On November 6, 2012, California, the state with the most inmates on death row, was a hair away from becoming the 18th state in the U.S. to ban capital punishment and the sixth state to do so in the last five years.
As a prosecutor who deals with the "worst of the worst," I was deeply troubled by the potential success of a referendum campaign called Proposition 34 that overturned the death penalty in California.
By cobbling together a constituency of moralist, who are philosophically opposed to the death penalty, and fiscal conservatives, who believe the death penalty is a waste of taxpayer money, a disturbingly deceptive campaign almost convinced voters to overturn the ultimate criminal penalty in both past and future cases.
It is important to understand that by retroactively eliminating the death penalty, 225 child victims, 90 victims of torture, 43 police officer victims, and 235 sexual assault victims would have lost the justice that juries, after a thorough and lengthy review of all the facts, had granted them. In my book The Humanity of Justice I explain to those outside of the criminal justice system the inherent value of capital punishment:
There is no more enlightening crucible for the values inherent in the criminal justice system than the debate over capital punishment. I find no irony in the assertion that our society needs the death penalty to definitively assign the ultimate value of human life; yet I fully respect the opinions of death-penalty opponents who argue their own moral stance that 'life is life.' For me, however, it's far less contentious to argue in favor of the death penalty when an innocent child has been tortured and murdered.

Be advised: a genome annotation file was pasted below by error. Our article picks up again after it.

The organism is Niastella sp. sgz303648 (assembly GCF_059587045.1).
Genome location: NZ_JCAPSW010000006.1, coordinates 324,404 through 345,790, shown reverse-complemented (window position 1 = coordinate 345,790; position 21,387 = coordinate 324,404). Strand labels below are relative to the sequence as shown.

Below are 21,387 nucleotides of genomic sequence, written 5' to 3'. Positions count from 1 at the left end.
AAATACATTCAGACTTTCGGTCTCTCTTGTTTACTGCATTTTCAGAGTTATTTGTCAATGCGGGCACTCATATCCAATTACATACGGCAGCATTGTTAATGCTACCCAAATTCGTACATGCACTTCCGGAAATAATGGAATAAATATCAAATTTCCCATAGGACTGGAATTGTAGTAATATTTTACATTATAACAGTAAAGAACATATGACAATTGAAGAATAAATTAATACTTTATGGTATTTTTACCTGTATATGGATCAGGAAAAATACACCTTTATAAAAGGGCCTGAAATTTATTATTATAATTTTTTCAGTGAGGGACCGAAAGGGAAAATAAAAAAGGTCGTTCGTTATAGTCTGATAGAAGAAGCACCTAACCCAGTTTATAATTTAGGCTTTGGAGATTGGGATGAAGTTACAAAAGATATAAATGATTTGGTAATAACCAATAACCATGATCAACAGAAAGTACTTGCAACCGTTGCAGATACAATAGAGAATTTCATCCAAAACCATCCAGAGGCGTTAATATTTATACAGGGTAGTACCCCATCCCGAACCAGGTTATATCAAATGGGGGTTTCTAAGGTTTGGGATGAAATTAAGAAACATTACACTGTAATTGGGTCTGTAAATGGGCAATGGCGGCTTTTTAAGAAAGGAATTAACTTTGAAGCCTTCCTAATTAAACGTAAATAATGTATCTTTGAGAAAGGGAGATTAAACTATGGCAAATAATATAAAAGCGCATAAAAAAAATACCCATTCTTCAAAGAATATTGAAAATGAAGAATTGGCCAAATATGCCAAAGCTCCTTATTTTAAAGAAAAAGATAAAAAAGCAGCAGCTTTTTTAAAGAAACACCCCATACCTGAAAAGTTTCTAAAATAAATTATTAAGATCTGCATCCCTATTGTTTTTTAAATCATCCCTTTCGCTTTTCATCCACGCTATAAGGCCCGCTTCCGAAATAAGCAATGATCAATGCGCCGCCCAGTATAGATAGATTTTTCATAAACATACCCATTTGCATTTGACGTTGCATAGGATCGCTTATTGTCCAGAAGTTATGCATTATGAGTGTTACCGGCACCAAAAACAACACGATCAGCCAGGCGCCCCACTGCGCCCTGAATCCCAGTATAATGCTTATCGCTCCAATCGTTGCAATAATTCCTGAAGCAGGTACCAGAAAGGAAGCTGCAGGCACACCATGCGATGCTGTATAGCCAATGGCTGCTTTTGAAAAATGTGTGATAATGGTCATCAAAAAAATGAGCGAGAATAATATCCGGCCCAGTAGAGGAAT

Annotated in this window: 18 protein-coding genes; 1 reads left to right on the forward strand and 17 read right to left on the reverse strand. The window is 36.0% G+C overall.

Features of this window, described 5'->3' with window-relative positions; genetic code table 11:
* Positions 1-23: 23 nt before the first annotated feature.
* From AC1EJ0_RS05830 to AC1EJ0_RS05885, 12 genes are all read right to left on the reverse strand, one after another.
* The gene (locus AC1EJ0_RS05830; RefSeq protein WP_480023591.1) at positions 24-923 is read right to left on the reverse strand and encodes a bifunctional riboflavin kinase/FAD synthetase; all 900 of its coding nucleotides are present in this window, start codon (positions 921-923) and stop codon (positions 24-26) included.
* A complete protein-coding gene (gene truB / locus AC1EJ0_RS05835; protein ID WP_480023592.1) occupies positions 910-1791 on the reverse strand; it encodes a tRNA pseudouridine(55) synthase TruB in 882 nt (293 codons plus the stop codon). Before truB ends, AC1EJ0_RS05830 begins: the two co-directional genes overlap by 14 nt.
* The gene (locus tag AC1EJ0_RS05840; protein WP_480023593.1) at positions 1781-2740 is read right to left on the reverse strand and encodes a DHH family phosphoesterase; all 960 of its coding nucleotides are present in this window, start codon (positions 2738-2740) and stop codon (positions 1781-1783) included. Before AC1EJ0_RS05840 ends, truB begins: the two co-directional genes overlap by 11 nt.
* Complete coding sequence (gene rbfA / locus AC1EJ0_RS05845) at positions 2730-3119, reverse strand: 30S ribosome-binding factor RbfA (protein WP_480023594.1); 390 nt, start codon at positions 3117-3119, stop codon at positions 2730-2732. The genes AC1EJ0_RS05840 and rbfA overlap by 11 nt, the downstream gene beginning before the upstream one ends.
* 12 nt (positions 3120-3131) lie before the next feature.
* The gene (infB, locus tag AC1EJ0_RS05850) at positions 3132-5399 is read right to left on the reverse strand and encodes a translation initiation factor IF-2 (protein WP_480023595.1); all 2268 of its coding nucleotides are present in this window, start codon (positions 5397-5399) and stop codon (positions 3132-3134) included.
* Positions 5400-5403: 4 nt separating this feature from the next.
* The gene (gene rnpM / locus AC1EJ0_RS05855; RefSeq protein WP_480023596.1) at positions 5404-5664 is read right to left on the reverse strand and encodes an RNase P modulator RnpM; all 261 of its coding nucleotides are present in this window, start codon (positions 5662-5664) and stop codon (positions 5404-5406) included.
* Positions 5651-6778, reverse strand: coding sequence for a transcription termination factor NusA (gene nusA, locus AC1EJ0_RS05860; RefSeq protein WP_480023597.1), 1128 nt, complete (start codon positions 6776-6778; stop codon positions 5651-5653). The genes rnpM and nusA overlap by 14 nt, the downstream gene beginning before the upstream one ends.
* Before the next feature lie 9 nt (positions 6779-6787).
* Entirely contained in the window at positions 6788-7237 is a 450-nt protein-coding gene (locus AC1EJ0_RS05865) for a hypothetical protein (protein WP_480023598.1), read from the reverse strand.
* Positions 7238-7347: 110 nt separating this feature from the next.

There's a moral imperative to use the death penalty where it's legal and administered in a fair and just manner. If virtuously and evenhandedly requested by prosecutors and imposed by juries, I believe that the death penalty strives for a moral proportionality (i.e., does the punishment morally fit the severity of the crime?). It's my sincere belief that juries are neither careless nor arbitrary about capital punishment decisions. In fact, as society's understanding and (might I add) values have evolved, so has the depth of consideration that goes into whether or not to use the death penalty, reflected in the US Supreme Court's decision to exclude juveniles and the mentally retarded. But when the written law itself fails to give us a clear framework that allows juries to apply capital punishment to cases they deem the most morally culpable, we have a problem.
To truly contemplate any intensely debated societal issue (such as capital punishment), the role of shared human values must be considered, digested, and appreciated. Those who deliver the most persuasive arguments, whether in favor of, or opposed to, the death penalty don't usually turn to dry analytics to persuade others. Instead, they're more likely to champion their position by pointing out commonly held values, and by stirring our emotions around the word 'justice.'
New York Law School Professor Robert Blecker, a respected and central figure in the issue, is an outspoken proponent of capital punishment. He argues that some murderers kill with such unbridled cruelty, such depravity, that the only societal response to ensure justice is to execute them, noting: 'Some crimes and criminals are objectively worse than others and deserve greater punishment.' Blecker calls this a 'moral fact,' asserting that justice is 'an end in itself' and that society has a duty to seek justice for the sake of justice. This position looks at the crime committed against the victim and society, period -- and takes away all the analyses, costs, benefits, and so forth, regarding capital punishment. In other words, the focus should be solely on what the criminal has done and society's just response or application of proportional punishment.